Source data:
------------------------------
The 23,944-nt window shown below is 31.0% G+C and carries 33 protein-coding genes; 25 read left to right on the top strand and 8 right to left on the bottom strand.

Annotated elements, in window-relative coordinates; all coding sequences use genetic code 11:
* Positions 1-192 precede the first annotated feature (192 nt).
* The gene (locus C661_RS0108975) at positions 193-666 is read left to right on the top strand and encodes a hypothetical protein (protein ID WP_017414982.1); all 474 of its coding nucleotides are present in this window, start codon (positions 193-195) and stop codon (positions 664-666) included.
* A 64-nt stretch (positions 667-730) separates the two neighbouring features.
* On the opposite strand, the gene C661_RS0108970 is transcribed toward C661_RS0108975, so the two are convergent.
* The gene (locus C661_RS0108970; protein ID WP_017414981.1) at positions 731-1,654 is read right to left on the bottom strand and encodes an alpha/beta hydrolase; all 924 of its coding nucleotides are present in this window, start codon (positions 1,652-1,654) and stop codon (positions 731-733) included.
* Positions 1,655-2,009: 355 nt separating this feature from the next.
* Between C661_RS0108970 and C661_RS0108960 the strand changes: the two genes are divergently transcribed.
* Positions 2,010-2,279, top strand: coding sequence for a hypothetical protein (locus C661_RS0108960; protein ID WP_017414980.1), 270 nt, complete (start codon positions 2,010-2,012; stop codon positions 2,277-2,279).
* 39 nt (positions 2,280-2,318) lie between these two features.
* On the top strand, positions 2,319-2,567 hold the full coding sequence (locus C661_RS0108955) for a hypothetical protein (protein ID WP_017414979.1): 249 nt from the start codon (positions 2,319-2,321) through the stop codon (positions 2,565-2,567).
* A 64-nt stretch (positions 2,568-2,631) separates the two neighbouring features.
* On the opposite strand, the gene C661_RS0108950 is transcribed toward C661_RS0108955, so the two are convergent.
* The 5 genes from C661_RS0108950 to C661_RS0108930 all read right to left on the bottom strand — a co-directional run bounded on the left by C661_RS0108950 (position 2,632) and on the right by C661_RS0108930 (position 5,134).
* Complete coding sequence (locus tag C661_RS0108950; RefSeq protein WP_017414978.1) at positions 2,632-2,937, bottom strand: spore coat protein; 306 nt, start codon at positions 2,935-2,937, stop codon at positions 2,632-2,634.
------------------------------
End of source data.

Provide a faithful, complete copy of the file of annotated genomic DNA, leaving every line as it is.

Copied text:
The 23,944-nt window shown below is 31.0% G+C and carries 33 protein-coding genes; 25 read left to right on the top strand and 8 right to left on the bottom strand.

Annotated elements, in window-relative coordinates; all coding sequences use genetic code 11:
* Positions 1-192 precede the first annotated feature (192 nt).
* The gene (locus C661_RS0108975) at positions 193-666 is read left to right on the top strand and encodes a hypothetical protein (protein ID WP_017414982.1); all 474 of its coding nucleotides are present in this window, start codon (positions 193-195) and stop codon (positions 664-666) included.
* A 64-nt stretch (positions 667-730) separates the two neighbouring features.
* On the opposite strand, the gene C661_RS0108970 is transcribed toward C661_RS0108975, so the two are convergent.
* The gene (locus C661_RS0108970; protein ID WP_017414981.1) at positions 731-1,654 is read right to left on the bottom strand and encodes an alpha/beta hydrolase; all 924 of its coding nucleotides are present in this window, start codon (positions 1,652-1,654) and stop codon (positions 731-733) included.
* Positions 1,655-2,009: 355 nt separating this feature from the next.
* Between C661_RS0108970 and C661_RS0108960 the strand changes: the two genes are divergently transcribed.
* Positions 2,010-2,279, top strand: coding sequence for a hypothetical protein (locus C661_RS0108960; protein ID WP_017414980.1), 270 nt, complete (start codon positions 2,010-2,012; stop codon positions 2,277-2,279).
* 39 nt (positions 2,280-2,318) lie between these two features.
* On the top strand, positions 2,319-2,567 hold the full coding sequence (locus C661_RS0108955) for a hypothetical protein (protein ID WP_017414979.1): 249 nt from the start codon (positions 2,319-2,321) through the stop codon (positions 2,565-2,567).
* A 64-nt stretch (positions 2,568-2,631) separates the two neighbouring features.
* On the opposite strand, the gene C661_RS0108950 is transcribed toward C661_RS0108955, so the two are convergent.
* The 5 genes from C661_RS0108950 to C661_RS0108930 all read right to left on the bottom strand — a co-directional run bounded on the left by C661_RS0108950 (position 2,632) and on the right by C661_RS0108930 (position 5,134).
* Complete coding sequence (locus tag C661_RS0108950; RefSeq protein WP_017414978.1) at positions 2,632-2,937, bottom strand: spore coat protein; 306 nt, start codon at positions 2,935-2,937, stop codon at positions 2,632-2,634.